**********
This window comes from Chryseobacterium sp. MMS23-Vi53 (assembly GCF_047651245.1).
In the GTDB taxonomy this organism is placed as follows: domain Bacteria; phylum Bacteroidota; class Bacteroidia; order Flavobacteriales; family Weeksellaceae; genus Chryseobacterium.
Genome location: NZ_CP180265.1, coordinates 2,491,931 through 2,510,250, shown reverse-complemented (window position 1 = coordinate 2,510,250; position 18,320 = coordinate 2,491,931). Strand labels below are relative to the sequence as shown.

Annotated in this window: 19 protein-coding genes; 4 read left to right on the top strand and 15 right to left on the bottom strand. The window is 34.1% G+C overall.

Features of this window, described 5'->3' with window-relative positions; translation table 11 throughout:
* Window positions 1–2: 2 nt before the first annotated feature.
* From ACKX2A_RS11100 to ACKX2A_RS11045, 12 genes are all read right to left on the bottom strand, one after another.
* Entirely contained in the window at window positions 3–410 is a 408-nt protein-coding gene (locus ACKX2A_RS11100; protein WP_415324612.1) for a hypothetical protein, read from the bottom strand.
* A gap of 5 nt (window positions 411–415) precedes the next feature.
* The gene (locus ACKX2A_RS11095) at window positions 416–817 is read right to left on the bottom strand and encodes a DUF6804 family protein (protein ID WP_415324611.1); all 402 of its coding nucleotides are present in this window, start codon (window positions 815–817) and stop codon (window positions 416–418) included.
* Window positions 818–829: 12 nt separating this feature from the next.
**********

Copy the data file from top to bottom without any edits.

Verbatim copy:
This window comes from Chryseobacterium sp. MMS23-Vi53 (assembly GCF_047651245.1).
In the GTDB taxonomy this organism is placed as follows: domain Bacteria; phylum Bacteroidota; class Bacteroidia; order Flavobacteriales; family Weeksellaceae; genus Chryseobacterium.
Genome location: NZ_CP180265.1, coordinates 2,491,931 through 2,510,250, shown reverse-complemented (window position 1 = coordinate 2,510,250; position 18,320 = coordinate 2,491,931). Strand labels below are relative to the sequence as shown.

Annotated in this window: 19 protein-coding genes; 4 read left to right on the top strand and 15 right to left on the bottom strand. The window is 34.1% G+C overall.

Features of this window, described 5'->3' with window-relative positions; translation table 11 throughout:
* Window positions 1–2: 2 nt before the first annotated feature.
* From ACKX2A_RS11100 to ACKX2A_RS11045, 12 genes are all read right to left on the bottom strand, one after another.
* Entirely contained in the window at window positions 3–410 is a 408-nt protein-coding gene (locus ACKX2A_RS11100; protein WP_415324612.1) for a hypothetical protein, read from the bottom strand.
* A gap of 5 nt (window positions 411–415) precedes the next feature.
* The gene (locus ACKX2A_RS11095) at window positions 416–817 is read right to left on the bottom strand and encodes a DUF6804 family protein (protein ID WP_415324611.1); all 402 of its coding nucleotides are present in this window, start codon (window positions 815–817) and stop codon (window positions 416–418) included.
* Window positions 818–829: 12 nt separating this feature from the next.